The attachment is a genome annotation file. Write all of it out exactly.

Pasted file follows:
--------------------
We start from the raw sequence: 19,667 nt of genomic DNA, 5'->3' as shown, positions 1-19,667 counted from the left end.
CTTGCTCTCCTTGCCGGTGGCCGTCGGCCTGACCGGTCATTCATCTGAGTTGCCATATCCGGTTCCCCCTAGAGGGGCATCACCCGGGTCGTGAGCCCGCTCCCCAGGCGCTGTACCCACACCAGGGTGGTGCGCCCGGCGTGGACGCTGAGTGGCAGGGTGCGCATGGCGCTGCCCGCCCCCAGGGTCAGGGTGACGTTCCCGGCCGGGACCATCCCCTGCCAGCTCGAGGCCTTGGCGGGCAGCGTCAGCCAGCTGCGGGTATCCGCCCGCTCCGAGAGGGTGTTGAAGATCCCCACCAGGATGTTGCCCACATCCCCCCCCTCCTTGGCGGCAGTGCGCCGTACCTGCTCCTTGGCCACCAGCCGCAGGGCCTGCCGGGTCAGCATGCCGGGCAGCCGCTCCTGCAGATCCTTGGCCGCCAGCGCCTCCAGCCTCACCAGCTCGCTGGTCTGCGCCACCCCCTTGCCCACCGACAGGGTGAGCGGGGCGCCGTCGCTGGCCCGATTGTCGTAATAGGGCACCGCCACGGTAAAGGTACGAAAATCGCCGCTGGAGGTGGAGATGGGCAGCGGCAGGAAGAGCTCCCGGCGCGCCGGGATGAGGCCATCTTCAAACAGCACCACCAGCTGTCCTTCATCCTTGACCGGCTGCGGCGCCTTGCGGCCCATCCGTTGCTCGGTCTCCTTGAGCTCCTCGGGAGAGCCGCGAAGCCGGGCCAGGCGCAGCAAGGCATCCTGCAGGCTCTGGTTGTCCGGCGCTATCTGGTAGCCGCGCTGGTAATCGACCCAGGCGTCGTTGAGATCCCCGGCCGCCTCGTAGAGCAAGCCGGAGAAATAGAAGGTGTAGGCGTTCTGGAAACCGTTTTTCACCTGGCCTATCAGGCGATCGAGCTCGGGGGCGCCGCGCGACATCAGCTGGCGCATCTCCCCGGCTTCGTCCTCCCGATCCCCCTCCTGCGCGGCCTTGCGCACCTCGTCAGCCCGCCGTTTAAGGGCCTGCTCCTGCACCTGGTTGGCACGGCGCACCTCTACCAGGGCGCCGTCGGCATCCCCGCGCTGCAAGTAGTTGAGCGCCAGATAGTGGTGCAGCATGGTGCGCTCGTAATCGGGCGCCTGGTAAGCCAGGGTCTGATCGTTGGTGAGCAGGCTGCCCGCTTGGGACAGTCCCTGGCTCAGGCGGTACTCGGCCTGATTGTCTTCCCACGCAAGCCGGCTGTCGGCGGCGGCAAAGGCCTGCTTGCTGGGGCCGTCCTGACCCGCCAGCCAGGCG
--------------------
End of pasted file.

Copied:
We start from the raw sequence: 19,667 nt of genomic DNA, 5'->3' as shown, positions 1-19,667 counted from the left end.
CTTGCTCTCCTTGCCGGTGGCCGTCGGCCTGACCGGTCATTCATCTGAGTTGCCATATCCGGTTCCCCCTAGAGGGGCATCACCCGGGTCGTGAGCCCGCTCCCCAGGCGCTGTACCCACACCAGGGTGGTGCGCCCGGCGTGGACGCTGAGTGGCAGGGTGCGCATGGCGCTGCCCGCCCCCAGGGTCAGGGTGACGTTCCCGGCCGGGACCATCCCCTGCCAGCTCGAGGCCTTGGCGGGCAGCGTCAGCCAGCTGCGGGTATCCGCCCGCTCCGAGAGGGTGTTGAAGATCCCCACCAGGATGTTGCCCACATCCCCCCCCTCCTTGGCGGCAGTGCGCCGTACCTGCTCCTTGGCCACCAGCCGCAGGGCCTGCCGGGTCAGCATGCCGGGCAGCCGCTCCTGCAGATCCTTGGCCGCCAGCGCCTCCAGCCTCACCAGCTCGCTGGTCTGCGCCACCCCCTTGCCCACCGACAGGGTGAGCGGGGCGCCGTCGCTGGCCCGATTGTCGTAATAGGGCACCGCCACGGTAAAGGTACGAAAATCGCCGCTGGAGGTGGAGATGGGCAGCGGCAGGAAGAGCTCCCGGCGCGCCGGGATGAGGCCATCTTCAAACAGCACCACCAGCTGTCCTTCATCCTTGACCGGCTGCGGCGCCTTGCGGCCCATCCGTTGCTCGGTCTCCTTGAGCTCCTCGGGAGAGCCGCGAAGCCGGGCCAGGCGCAGCAAGGCATCCTGCAGGCTCTGGTTGTCCGGCGCTATCTGGTAGCCGCGCTGGTAATCGACCCAGGCGTCGTTGAGATCCCCGGCCGCCTCGTAGAGCAAGCCGGAGAAATAGAAGGTGTAGGCGTTCTGGAAACCGTTTTTCACCTGGCCTATCAGGCGATCGAGCTCGGGGGCGCCGCGCGACATCAGCTGGCGCATCTCCCCGGCTTCGTCCTCCCGATCCCCCTCCTGCGCGGCCTTGCGCACCTCGTCAGCCCGCCGTTTAAGGGCCTGCTCCTGCACCTGGTTGGCACGGCGCACCTCTACCAGGGCGCCGTCGGCATCCCCGCGCTGCAAGTAGTTGAGCGCCAGATAGTGGTGCAGCATGGTGCGCTCGTAATCGGGCGCCTGGTAAGCCAGGGTCTGATCGTTGGTGAGCAGGCTGCCCGCTTGGGACAGTCCCTGGCTCAGGCGGTACTCGGCCTGATTGTCTTCCCACGCAAGCCGGCTGTCGGCGGCGGCAAAGGCCTGCTTGCTGGGGCCGTCCTGACCCGCCAGCCAGGCG